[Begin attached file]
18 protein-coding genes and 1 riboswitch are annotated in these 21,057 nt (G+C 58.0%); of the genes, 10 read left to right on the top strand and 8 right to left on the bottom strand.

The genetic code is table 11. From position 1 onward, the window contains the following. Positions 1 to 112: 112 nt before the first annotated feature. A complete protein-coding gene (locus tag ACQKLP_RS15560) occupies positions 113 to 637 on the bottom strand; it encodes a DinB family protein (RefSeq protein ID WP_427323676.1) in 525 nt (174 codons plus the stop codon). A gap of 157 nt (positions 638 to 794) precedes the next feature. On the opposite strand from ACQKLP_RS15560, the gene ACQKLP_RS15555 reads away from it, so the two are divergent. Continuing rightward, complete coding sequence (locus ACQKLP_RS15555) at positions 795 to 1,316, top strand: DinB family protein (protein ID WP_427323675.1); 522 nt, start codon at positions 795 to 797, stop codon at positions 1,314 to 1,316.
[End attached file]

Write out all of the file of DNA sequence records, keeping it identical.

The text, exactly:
18 protein-coding genes and 1 riboswitch are annotated in these 21,057 nt (G+C 58.0%); of the genes, 10 read left to right on the top strand and 8 right to left on the bottom strand.

The genetic code is table 11. From position 1 onward, the window contains the following. Positions 1 to 112: 112 nt before the first annotated feature. A complete protein-coding gene (locus tag ACQKLP_RS15560) occupies positions 113 to 637 on the bottom strand; it encodes a DinB family protein (RefSeq protein ID WP_427323676.1) in 525 nt (174 codons plus the stop codon). A gap of 157 nt (positions 638 to 794) precedes the next feature. On the opposite strand from ACQKLP_RS15560, the gene ACQKLP_RS15555 reads away from it, so the two are divergent. Continuing rightward, complete coding sequence (locus ACQKLP_RS15555) at positions 795 to 1,316, top strand: DinB family protein (protein ID WP_427323675.1); 522 nt, start codon at positions 795 to 797, stop codon at positions 1,314 to 1,316.